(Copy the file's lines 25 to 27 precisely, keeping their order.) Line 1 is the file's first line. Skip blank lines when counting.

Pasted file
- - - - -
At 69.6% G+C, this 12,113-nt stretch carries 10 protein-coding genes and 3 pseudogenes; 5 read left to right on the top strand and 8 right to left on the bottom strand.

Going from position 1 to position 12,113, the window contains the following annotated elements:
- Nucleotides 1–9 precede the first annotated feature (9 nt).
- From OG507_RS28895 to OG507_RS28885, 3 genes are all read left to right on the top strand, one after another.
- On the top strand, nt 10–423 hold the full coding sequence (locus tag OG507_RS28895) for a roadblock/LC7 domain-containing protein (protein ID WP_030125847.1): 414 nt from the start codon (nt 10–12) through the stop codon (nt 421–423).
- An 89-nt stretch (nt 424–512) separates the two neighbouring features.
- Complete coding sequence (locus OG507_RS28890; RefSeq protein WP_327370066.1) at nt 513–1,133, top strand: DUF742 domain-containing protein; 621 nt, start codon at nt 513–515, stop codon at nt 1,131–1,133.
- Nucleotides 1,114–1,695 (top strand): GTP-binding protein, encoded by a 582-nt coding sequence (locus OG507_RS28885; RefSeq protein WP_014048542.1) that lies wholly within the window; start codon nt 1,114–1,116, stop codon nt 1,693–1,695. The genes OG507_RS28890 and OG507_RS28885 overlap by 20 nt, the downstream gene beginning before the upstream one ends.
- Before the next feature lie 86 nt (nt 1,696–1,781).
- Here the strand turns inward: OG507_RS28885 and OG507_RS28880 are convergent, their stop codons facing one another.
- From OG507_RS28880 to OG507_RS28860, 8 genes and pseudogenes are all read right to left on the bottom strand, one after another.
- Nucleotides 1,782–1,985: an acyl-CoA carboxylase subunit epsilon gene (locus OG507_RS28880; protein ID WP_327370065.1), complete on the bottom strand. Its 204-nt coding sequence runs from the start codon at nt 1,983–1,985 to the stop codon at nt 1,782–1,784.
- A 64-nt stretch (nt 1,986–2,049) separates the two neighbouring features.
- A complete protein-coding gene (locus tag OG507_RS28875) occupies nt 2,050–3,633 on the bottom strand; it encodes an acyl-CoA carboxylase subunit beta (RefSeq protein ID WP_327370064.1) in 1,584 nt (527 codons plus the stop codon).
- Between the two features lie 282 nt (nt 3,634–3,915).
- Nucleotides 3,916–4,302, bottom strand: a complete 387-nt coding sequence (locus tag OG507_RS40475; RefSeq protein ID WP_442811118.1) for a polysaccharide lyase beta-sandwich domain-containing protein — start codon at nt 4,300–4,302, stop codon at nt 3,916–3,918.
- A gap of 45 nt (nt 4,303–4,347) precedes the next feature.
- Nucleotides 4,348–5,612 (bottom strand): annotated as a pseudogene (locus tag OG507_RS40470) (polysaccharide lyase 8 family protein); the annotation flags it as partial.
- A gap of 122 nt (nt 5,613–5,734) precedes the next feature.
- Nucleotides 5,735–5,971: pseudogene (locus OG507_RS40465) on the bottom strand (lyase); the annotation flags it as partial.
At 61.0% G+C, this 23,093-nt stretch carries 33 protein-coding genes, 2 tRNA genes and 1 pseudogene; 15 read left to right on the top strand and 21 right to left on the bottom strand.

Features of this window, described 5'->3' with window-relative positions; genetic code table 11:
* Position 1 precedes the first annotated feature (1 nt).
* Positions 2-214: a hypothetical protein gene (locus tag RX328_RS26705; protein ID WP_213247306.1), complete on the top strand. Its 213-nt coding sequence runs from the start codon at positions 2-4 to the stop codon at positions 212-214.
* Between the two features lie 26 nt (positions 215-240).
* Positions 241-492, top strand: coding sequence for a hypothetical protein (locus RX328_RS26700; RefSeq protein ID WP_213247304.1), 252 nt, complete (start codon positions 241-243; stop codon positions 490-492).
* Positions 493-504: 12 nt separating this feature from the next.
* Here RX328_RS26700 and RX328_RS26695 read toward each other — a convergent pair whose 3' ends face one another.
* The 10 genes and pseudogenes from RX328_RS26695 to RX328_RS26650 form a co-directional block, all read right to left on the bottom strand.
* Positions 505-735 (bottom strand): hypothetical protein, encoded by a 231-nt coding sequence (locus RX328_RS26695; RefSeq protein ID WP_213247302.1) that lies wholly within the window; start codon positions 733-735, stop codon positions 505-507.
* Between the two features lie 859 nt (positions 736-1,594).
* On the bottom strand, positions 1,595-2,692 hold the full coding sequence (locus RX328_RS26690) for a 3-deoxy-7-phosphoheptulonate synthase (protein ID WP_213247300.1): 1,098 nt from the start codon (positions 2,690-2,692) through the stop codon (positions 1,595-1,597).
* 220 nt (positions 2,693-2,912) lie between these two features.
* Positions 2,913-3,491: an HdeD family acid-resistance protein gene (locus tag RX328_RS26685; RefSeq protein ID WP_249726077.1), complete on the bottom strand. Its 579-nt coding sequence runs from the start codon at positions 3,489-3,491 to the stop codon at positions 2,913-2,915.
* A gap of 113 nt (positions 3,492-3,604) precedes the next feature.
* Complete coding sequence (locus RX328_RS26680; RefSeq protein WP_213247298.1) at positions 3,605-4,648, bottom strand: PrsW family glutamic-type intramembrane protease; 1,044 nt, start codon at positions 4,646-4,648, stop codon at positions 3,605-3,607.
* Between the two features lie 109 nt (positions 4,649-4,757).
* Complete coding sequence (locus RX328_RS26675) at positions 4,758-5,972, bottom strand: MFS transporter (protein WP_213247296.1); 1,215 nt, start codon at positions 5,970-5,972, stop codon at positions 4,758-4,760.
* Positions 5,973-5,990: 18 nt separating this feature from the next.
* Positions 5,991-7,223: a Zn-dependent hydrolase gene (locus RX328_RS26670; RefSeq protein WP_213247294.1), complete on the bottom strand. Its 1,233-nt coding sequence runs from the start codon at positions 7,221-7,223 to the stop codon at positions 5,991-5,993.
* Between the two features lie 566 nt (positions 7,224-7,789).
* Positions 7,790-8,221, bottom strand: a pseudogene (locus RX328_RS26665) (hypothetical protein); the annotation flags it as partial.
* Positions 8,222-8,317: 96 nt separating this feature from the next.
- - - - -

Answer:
* Between the two features lie 26 nt (positions 215-240).
* Positions 241-492, top strand: coding sequence for a hypothetical protein (locus RX328_RS26700; RefSeq protein ID WP_213247304.1), 252 nt, complete (start codon positions 241-243; stop codon positions 490-492).
* Positions 493-504: 12 nt separating this feature from the next.